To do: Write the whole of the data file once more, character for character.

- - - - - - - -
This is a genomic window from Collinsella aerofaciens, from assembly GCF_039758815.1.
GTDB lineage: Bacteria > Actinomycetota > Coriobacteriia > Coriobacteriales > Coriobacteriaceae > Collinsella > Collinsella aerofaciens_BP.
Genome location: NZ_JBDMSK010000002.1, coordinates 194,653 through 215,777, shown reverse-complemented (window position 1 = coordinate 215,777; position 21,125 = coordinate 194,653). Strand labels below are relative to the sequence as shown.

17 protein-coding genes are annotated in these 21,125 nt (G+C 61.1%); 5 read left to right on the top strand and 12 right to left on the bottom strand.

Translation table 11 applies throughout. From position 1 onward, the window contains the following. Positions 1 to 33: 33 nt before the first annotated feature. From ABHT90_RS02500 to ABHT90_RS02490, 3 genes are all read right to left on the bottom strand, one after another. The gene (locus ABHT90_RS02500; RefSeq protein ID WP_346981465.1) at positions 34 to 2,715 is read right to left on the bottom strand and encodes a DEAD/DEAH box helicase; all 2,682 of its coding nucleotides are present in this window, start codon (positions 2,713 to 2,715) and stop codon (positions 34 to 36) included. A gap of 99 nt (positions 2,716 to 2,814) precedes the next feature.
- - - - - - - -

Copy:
This is a genomic window from Collinsella aerofaciens, from assembly GCF_039758815.1.
GTDB lineage: Bacteria > Actinomycetota > Coriobacteriia > Coriobacteriales > Coriobacteriaceae > Collinsella > Collinsella aerofaciens_BP.
Genome location: NZ_JBDMSK010000002.1, coordinates 194,653 through 215,777, shown reverse-complemented (window position 1 = coordinate 215,777; position 21,125 = coordinate 194,653). Strand labels below are relative to the sequence as shown.

17 protein-coding genes are annotated in these 21,125 nt (G+C 61.1%); 5 read left to right on the top strand and 12 right to left on the bottom strand.

Translation table 11 applies throughout. From position 1 onward, the window contains the following. Positions 1 to 33: 33 nt before the first annotated feature. From ABHT90_RS02500 to ABHT90_RS02490, 3 genes are all read right to left on the bottom strand, one after another. The gene (locus ABHT90_RS02500; RefSeq protein ID WP_346981465.1) at positions 34 to 2,715 is read right to left on the bottom strand and encodes a DEAD/DEAH box helicase; all 2,682 of its coding nucleotides are present in this window, start codon (positions 2,713 to 2,715) and stop codon (positions 34 to 36) included. A gap of 99 nt (positions 2,716 to 2,814) precedes the next feature.